Also dog training takes four levels to complete as in one of our past blogs. Dog training requires the dog owner to be present in the training process with your dog. If you are just getting frustrated and doing the bare minimum, you are not helping your dog to be your partner. Both the dog and dog owner should be a team with a goal to get to. These goals change over time and even over a command as the circumstances get harder. So paying attention to those pesky details when dog training like how to hold the leash, body movement, foot work, and so on make communicating to your dog clearer for them to follow. Dogs do not know English, while we do use verbal cues, but they do know patterns. Be sure that you are doing those jobs as the dog owner and teacher well before expecting them to be able to follow through.
In the first teaching steps, there is really just the work and the goal is usually just that the dog starts to get it. Then there is a step that I think is an important addition to the below three Ds that I will be discussing. I don't even start the Ds until I get can performance on one verbal command without correction or reward four times in a row easily and repetitively within my number of reps at the time in non distracting situations to more distracting situations (not the most but increased).
How does one judge their progress, success and goal accomplishment when training their dogs? Many dog trainers are taught about the three Ds:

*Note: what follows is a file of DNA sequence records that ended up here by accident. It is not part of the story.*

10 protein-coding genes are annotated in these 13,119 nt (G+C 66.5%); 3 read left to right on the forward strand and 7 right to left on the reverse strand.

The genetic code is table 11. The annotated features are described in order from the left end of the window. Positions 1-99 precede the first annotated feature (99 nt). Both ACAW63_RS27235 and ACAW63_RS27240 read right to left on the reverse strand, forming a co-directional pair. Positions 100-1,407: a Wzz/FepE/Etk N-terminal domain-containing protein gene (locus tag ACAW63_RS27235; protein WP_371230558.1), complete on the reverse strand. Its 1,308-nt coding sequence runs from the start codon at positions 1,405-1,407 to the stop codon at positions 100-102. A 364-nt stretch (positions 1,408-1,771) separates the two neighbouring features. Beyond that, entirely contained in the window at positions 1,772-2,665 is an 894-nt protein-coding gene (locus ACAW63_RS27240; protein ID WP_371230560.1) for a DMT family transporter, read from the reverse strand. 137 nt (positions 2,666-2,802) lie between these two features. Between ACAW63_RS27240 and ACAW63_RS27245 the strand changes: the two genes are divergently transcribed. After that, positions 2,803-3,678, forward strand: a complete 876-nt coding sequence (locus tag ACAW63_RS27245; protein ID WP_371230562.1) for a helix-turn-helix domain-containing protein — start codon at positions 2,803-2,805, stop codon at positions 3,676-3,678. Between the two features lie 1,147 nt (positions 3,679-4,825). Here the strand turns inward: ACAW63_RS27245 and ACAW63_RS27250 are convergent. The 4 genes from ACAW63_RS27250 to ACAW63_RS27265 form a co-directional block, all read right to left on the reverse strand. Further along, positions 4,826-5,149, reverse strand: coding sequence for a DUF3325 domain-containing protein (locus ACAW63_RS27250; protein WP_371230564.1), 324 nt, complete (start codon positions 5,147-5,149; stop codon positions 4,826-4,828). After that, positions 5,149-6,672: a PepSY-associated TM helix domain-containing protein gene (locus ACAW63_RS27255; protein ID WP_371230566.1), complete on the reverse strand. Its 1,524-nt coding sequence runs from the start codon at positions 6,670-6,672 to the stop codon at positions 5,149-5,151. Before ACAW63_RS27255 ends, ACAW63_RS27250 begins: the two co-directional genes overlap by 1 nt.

- Duration-How long can your dog hold a command until released. In order to get to your goal, the dog owner or trainer needs to build the dog's time up little by little until they can do a set of reliable reps in a row. My magic number is 4 in a row easily within a certain number of reps.
- Distance-How far away you are while the dog holds the command. Again, in order to do this you need to build up distance, and you probably will need to back down on duration at first too, and then build that up again.
- Distraction-How many environments (with all that those environments contain people, toys, food, critters, dogs, grass, trucks, cars, and so on) can your dog work reliably in with the all those measurements, which will all have to be built up again in those environments.
By the way the first step to progress if your goal is having an off leash trained dog, is that the dog can do everything on leash. I will most likely talk about off leash training sometime in the near future.